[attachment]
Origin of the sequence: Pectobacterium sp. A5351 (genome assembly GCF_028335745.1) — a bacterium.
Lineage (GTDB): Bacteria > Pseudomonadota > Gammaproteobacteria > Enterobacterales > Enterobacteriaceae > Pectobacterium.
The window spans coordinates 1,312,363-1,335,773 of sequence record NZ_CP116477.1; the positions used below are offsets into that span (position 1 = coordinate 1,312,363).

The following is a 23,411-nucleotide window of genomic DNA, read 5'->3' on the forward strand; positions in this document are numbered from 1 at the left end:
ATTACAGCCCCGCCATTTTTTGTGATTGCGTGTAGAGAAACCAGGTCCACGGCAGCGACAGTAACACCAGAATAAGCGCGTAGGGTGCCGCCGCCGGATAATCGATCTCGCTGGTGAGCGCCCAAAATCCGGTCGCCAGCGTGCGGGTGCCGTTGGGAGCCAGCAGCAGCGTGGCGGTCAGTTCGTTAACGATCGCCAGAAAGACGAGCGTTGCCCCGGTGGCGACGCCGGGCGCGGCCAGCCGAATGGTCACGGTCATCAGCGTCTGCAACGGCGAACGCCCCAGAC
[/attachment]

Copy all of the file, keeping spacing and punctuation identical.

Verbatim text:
Origin of the sequence: Pectobacterium sp. A5351 (genome assembly GCF_028335745.1) — a bacterium.
Lineage (GTDB): Bacteria > Pseudomonadota > Gammaproteobacteria > Enterobacterales > Enterobacteriaceae > Pectobacterium.
The window spans coordinates 1,312,363-1,335,773 of sequence record NZ_CP116477.1; the positions used below are offsets into that span (position 1 = coordinate 1,312,363).

The following is a 23,411-nucleotide window of genomic DNA, read 5'->3' on the forward strand; positions in this document are numbered from 1 at the left end:
ATTACAGCCCCGCCATTTTTTGTGATTGCGTGTAGAGAAACCAGGTCCACGGCAGCGACAGTAACACCAGAATAAGCGCGTAGGGTGCCGCCGCCGGATAATCGATCTCGCTGGTGAGCGCCCAAAATCCGGTCGCCAGCGTGCGGGTGCCGTTGGGAGCCAGCAGCAGCGTGGCGGTCAGTTCGTTAACGATCGCCAGAAAGACGAGCGTTGCCCCGGTGGCGACGCCGGGCGCGGCCAGCCGAATGGTCACGGTCATCAGCGTCTGCAACGGCGAACGCCCCAGAC